This is certainly one of the highlights when driving Arthur’s Pass.
11. Cave Stream Scenic Reserve
I must admit, I was a little nervous before visiting this next attraction on Arthur’s Pass! Cave Stream Scenic Reserve is exactly as the name suggests a 594-meter (1,949 feet) cave with you guessed it, a stream running through it. This really is one of the coolest attractions in Arthur’s Pass and one you won’t read about on many blogs.
Although unique, it’s not for the faint-hearted and does involve some difficult terrain not suited to children or those with knee/hip problems. Accessing the cave is done by following a stream and depending on the weather it can get pretty deep (around waist-deep in some places.) Along the way, you must climb over rocks, and having someone who is fit and strong is recommended to help others (I had my partner with me and he helped others in the cave.)
There are two entrances, so if you plan on walking through, be sure to walk against the current. It takes around 1 hour to traverse the cave and there are some ladders you need to climb. It’s also important to bring one flashlight per person and never go alone.
During winter the water is freezing so it’s not recommended to enter the cave. You should also check all sings before entering, as sometimes the water is too high and you are not allowed to enter the cave. This is especially true in the Spring or after lots of rain.
Thankfully, you don’t need to walk through the cave to enjoy it, and instead, you can walk to the entrance and just enjoy the first part of the cave. This is what a lot of people did while I was there!
The entire landscape here is beautiful so be sure to get out and walk around. The cave is located only 5 minutes from Castle Hill Conservation Area.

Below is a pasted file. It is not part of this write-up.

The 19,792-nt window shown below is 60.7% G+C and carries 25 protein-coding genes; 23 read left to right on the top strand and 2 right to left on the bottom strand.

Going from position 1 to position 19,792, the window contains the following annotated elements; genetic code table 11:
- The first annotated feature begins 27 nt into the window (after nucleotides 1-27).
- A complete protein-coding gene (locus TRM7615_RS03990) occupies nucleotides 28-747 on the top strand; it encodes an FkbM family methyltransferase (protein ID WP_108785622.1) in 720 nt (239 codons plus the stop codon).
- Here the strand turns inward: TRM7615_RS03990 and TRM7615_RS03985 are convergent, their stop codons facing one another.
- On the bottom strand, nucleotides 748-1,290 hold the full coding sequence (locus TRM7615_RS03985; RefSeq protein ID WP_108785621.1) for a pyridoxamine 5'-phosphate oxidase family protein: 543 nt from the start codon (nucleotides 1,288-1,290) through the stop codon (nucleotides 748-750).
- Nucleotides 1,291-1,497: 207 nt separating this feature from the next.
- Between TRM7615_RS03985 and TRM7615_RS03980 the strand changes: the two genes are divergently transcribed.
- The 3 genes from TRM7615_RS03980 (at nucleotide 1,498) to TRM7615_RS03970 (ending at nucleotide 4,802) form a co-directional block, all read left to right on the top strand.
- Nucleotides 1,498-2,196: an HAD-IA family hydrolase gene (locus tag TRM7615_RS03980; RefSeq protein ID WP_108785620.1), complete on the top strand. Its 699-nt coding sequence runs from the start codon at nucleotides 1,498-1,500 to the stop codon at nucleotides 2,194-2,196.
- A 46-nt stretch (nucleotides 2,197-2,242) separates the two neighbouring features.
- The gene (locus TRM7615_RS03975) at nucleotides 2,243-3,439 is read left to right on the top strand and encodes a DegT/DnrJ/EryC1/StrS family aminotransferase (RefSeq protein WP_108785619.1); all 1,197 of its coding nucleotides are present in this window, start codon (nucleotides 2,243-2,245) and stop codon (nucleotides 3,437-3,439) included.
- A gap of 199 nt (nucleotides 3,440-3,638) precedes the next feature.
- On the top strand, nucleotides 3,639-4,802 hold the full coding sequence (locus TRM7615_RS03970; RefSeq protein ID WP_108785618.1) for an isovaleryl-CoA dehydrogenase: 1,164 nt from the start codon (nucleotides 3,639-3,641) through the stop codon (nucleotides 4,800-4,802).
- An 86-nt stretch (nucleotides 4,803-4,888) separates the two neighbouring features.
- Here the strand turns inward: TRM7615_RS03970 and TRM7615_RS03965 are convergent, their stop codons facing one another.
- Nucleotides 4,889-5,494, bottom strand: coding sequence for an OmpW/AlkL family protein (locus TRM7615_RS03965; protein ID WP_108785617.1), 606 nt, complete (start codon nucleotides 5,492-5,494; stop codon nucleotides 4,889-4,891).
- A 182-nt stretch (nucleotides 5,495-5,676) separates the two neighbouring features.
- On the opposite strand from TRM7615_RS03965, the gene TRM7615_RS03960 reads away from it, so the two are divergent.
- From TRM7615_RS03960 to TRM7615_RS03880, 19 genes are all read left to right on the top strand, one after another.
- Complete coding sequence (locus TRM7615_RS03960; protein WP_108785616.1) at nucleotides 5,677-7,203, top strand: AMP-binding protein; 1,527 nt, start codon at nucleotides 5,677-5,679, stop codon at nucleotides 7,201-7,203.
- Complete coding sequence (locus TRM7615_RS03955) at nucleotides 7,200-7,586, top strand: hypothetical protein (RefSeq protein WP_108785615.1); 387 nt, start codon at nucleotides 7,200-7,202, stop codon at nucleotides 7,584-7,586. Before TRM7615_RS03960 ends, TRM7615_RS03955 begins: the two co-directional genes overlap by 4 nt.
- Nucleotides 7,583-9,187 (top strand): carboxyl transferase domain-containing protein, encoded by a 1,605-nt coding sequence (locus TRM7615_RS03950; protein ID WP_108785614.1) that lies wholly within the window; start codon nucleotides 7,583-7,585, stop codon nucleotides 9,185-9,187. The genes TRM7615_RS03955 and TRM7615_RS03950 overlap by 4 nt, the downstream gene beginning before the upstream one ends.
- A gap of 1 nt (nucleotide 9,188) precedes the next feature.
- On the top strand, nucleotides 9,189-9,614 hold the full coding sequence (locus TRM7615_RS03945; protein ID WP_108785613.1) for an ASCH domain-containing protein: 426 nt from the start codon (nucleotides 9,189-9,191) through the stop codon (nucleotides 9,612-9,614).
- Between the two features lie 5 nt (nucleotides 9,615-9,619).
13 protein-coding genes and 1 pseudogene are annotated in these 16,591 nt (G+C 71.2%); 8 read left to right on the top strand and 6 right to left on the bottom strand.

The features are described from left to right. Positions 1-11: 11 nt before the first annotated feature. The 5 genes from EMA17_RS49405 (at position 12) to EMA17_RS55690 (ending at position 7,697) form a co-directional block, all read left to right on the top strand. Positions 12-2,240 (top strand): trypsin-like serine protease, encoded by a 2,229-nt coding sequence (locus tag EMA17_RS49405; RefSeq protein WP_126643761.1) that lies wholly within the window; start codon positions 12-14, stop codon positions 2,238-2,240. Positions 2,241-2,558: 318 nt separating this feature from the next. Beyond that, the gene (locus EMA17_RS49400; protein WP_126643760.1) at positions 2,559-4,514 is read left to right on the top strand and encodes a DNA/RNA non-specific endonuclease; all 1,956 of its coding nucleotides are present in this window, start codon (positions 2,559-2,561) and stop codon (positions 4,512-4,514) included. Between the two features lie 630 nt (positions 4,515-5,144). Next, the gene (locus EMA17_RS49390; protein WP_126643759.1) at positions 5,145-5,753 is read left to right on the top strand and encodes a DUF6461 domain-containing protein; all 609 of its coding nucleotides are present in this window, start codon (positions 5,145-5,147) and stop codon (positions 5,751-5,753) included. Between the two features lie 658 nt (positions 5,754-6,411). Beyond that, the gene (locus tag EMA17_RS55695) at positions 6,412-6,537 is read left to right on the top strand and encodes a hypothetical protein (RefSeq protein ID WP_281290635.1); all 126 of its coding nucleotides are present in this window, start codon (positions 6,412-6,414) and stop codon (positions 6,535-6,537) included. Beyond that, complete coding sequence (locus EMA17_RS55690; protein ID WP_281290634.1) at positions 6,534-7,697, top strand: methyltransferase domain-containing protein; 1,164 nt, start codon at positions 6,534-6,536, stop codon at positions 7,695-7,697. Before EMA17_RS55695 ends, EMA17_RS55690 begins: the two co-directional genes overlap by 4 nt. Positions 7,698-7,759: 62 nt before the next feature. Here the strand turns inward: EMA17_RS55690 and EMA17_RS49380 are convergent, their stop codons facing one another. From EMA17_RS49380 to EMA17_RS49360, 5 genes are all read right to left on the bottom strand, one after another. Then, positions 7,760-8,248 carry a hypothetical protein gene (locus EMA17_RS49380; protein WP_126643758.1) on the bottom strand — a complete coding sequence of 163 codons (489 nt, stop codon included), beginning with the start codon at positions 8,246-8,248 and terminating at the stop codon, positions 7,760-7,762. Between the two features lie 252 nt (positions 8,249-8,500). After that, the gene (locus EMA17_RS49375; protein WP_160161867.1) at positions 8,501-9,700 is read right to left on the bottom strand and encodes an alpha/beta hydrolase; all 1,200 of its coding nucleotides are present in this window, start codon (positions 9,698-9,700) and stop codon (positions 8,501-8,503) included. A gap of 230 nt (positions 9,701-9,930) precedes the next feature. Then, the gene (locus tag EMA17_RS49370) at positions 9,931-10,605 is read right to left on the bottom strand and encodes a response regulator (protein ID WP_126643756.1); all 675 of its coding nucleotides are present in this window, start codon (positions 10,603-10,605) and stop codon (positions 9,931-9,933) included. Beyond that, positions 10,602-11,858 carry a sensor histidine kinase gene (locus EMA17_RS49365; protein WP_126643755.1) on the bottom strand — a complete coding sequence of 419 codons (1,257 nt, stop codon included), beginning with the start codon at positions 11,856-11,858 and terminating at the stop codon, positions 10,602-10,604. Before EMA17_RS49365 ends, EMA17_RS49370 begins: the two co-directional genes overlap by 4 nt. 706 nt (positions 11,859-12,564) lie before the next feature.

12. Lake Pearson
Another quick stop on the road trip over Arthur’s Pass is Lake Pearson. This small wildlife refuge is a beautiful place to stop to stretch your legs or for a bite to eat (if you packed a lunch.) Sit on the shore of Lake Pearson and enjoy the magnificent views of the mountains and even some wildlife. If you’re visiting on a calm day the reflections are stunning! There are also toilets at Lake Pearson so keep that in mind!
For those with a campervan, tent, or motorhome, there is a DOC campsite at Lake Pearson. You can camp here for $10 per night per person (adult). You must book in advance though.
Alternatives to Driving Arthur’s Pass
If you didn’t rent a car for your travels in New Zealand, then you’re going to have to book a tour to experience all that Arthur’s Pass has to offer.
This particular tour will pick you up in Christchurch to start your full-day adventure (about 10 hours)! First, you’ll ride the iconic TranzAlpine Train. This train is famous for the stunning scenery you’ll see from your window.
The TranzAlpine Train journey ends in Arthur’s Pass National Park, where your guide will pick you up to take you in a van to some of the attractions that I mentioned above. Expect to see the Devil’s Punchbowl Waterfall, Otira Viaduct Lookout, and Castle Hill!
This tour really is the best option if you don’t have your own wheels. It costs $375 NZD per person and should be booked online here well in advance (it’s very popular and does often full book!)
Where to Stay Along Arthur’s Pass
Accommodation on Arthur’s Pass is very limited, however, there are a couple of places to stay that make this road trip an epic overnight adventure. The most budget-friendly option is the Arthur’s Pass Alpine Motel. This cute motel is located right in Arthur’s Pass Village and comes with basic facilities at very affordable prices. They even have family Chalets!
Another place located near the village is The Nook. This is an Airbnb-style apartment that has fantastic reviews. There is only one room here though so you do need to book well in advance!
For the more luxurious travels consider staying at The Bealey Hotel. It’s around 10 kilometers (6.2 miles) from Arthur’s Pass Village but sits on the edge of the Waimakariri River. The rooms here are pretty nice and the views are spectacular!